Lawrence B. Schwartz, MD, PhD
Lawrence B. Schwartz, MD, PhD, received his MD and PhD degrees in medicine and biochemistry from Washington University before completing an internal medicine residency at Barnes Hospital and fellowships in allergy, immunology and rheumatology at Brigham and Women’s Hospital; and diagnostic laboratory immunology at VCU. Schwartz joined the faculty at Harvard in 1980 as an assistant professor and moved to VCU in 1983, where he is now the Charles and Evelyn Thomas Professor of Medicine, chair of the Division of Rheumatology, Allergy and Immunology, and program director of allergy and immunology. At VCU, he has received awards for research and for technical innovation. He is a member of the American Society for Clinical Investigation and the Association of American Physicians.
Dr. Schwartz has served several non-profit organizations. In the American Academy of Allergy Asthma and Immunology, Schwartz has served as chair of the Mechanisms of Allergy interest section, the grant review committee, the J Allery Clin Immunol liaison committee, the Allergy-Immunology Program Directors Assembly and as an at-large member of the Board of Directors from 2000-03 chaired the research and education subcommittee. At the NIH, he was a member of the Immunological Sciences study section from 1988-94 and its chair from 1992-94 and continues to serve on study sections as a member of the NIH Reviewers Reserve. In 1997, he was elected to the American Board of Allergy and Immunology and served as its chair in 2001. In 2008, he was elected to the Board of Directors of the Asthma and Allergy Foundation of America where he chairs their research agenda. In 2008, he was elected a councilor of the Clinical Immunology Society and is in line to become the CIS president in 2012, and serves as an associate editor the society's journal, the Journal of Clinical Immunology.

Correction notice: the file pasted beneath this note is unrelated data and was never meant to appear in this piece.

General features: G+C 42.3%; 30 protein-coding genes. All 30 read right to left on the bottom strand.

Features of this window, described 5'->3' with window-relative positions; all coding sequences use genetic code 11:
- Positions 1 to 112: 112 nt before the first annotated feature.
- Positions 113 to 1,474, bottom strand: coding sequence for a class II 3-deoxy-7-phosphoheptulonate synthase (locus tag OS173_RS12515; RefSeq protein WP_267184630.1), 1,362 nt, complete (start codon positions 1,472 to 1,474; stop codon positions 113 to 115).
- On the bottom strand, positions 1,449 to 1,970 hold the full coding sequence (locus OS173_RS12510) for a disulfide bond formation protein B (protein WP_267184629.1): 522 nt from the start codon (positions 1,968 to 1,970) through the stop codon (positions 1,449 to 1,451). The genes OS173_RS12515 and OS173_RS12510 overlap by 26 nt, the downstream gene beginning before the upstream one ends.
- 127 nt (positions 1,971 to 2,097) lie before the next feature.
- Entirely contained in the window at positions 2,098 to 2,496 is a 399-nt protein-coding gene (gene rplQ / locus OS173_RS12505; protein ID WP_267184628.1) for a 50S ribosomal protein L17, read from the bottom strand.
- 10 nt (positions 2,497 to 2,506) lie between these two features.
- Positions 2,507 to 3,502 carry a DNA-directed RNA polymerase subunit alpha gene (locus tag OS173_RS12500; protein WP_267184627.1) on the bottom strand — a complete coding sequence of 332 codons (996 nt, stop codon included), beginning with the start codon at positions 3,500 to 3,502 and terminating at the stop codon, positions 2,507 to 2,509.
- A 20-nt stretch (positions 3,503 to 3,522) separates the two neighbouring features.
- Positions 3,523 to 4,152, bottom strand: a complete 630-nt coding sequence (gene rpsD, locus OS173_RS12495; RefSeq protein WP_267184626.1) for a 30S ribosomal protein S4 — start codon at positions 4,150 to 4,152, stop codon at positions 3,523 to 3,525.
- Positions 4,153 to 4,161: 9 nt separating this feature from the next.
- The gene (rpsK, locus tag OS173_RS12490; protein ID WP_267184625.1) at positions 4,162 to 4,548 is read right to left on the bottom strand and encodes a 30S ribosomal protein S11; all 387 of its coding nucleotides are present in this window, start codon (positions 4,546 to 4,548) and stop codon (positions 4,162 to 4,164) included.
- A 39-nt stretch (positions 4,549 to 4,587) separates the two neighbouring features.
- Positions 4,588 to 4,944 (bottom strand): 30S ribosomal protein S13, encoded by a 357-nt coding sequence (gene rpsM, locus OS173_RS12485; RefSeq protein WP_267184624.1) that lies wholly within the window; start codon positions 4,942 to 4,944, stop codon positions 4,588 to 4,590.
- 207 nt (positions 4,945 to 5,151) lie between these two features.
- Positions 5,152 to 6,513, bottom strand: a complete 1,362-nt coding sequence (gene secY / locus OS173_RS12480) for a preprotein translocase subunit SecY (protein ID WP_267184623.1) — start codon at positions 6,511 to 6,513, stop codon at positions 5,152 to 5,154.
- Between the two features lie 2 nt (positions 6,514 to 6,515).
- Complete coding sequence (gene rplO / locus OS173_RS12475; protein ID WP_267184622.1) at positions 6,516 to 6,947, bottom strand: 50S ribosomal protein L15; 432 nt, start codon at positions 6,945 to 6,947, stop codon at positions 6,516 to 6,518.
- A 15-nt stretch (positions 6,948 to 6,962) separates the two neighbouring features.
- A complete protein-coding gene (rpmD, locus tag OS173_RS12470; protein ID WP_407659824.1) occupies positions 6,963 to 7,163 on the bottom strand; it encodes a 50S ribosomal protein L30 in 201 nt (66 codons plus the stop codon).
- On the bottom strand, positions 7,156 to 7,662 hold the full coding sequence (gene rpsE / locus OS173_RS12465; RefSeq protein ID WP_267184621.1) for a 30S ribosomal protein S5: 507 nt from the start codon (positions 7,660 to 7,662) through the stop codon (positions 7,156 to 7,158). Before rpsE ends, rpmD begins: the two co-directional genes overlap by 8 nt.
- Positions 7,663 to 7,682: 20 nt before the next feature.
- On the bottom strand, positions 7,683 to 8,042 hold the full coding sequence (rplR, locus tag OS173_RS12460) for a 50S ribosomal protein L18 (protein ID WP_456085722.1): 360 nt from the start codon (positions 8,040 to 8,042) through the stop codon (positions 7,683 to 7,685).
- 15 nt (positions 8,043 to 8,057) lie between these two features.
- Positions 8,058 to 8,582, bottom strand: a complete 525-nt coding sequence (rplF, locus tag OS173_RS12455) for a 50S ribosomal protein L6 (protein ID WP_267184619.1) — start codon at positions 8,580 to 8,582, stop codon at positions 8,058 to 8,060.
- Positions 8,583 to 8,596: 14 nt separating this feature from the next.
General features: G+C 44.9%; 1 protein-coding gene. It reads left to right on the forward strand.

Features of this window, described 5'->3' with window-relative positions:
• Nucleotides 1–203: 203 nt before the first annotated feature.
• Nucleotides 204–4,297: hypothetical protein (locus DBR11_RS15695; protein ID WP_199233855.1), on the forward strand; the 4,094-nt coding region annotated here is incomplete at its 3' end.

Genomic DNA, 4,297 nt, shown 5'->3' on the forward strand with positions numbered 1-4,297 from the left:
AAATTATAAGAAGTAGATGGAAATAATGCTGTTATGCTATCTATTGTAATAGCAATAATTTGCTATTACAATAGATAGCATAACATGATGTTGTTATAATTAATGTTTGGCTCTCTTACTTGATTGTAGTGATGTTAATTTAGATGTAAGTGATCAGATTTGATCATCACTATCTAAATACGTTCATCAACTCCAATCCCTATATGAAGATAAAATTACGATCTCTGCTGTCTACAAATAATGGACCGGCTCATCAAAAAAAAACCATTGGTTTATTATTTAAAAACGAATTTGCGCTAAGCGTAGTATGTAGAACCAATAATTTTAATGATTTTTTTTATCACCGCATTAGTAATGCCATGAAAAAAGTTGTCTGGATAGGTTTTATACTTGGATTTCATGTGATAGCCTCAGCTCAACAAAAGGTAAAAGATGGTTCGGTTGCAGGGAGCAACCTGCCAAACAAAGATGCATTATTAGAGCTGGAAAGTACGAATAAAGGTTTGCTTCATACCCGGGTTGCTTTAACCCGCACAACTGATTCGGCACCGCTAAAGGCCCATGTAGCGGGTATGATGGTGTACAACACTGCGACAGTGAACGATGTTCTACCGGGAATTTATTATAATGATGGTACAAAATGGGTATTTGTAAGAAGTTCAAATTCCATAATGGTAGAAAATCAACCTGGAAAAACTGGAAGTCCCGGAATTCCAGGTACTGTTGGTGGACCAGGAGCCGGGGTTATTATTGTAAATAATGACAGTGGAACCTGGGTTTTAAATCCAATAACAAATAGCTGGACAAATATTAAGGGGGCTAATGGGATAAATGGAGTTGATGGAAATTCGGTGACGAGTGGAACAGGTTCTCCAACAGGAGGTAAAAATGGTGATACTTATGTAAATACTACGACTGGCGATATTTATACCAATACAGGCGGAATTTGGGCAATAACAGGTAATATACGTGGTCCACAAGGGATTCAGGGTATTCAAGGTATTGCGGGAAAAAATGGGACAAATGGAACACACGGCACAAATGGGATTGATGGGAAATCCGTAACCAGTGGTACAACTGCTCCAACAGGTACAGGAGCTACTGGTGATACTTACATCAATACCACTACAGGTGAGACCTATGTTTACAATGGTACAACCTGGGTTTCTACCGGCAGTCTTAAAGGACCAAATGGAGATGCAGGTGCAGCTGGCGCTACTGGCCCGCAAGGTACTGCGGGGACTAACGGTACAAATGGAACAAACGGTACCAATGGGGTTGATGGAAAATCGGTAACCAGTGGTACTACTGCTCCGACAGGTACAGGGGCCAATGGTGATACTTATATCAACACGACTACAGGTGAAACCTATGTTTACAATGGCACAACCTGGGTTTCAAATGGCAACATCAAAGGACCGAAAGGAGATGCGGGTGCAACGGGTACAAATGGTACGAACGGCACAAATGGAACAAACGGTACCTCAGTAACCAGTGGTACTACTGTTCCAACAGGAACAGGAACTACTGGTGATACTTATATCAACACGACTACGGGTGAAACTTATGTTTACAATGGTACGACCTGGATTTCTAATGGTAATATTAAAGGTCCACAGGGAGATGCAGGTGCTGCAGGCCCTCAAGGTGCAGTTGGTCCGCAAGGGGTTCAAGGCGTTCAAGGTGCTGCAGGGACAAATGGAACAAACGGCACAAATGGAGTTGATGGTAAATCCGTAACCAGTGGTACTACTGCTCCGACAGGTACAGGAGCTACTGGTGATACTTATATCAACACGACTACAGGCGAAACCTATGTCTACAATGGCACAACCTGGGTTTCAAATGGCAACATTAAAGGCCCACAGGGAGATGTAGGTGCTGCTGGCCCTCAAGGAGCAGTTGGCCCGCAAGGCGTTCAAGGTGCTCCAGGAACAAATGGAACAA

His research career at Washington University in the MD-PhD program occurred under the supervision of Robert Roeder, PhD, where he purified and characterized eukaryotic RNA polymerases I and II. At Harvard University under the tutelage of Frank Austen, MD, and Steve Wasserman, MD, he was introduced to mast cells and consequently to allergy and immunology. Schwartz’s laboratory research since then has focused on mast cells and basophils, resulting in more than 300 publications and being listed as an ISI Highly Cited Researcher. This research has been continuously funded by the NIH for over 30 years. He was chosen to receive a MERIT award in 1990 and in 2008 became the principal investigator of an NIH Asthma and Allergic Diseases Cooperative Research Center at VCU.
Noteworthy accomplishments of his research laboratory have been the discovery, purification, cloning and characterization of human α/β tryptases, development of immunoassays for tryptases as biomarkers of disorders involving mast cells, identification of in vitro conditions for the development of human mast cells from progenitors and for culturing tissue-derived human mast cells, and the identification and characterization of different types of human mast cells. Physicians throughout the world now use the measurement of tryptase as a biomarker to assist with the diagnoses of systemic mastocytosis (a WHO criterion and FDA-approved for this purpose) and systemic anaphylaxis, to monitor mast cell cytoreductive therapy and to assess anaphylactic risk.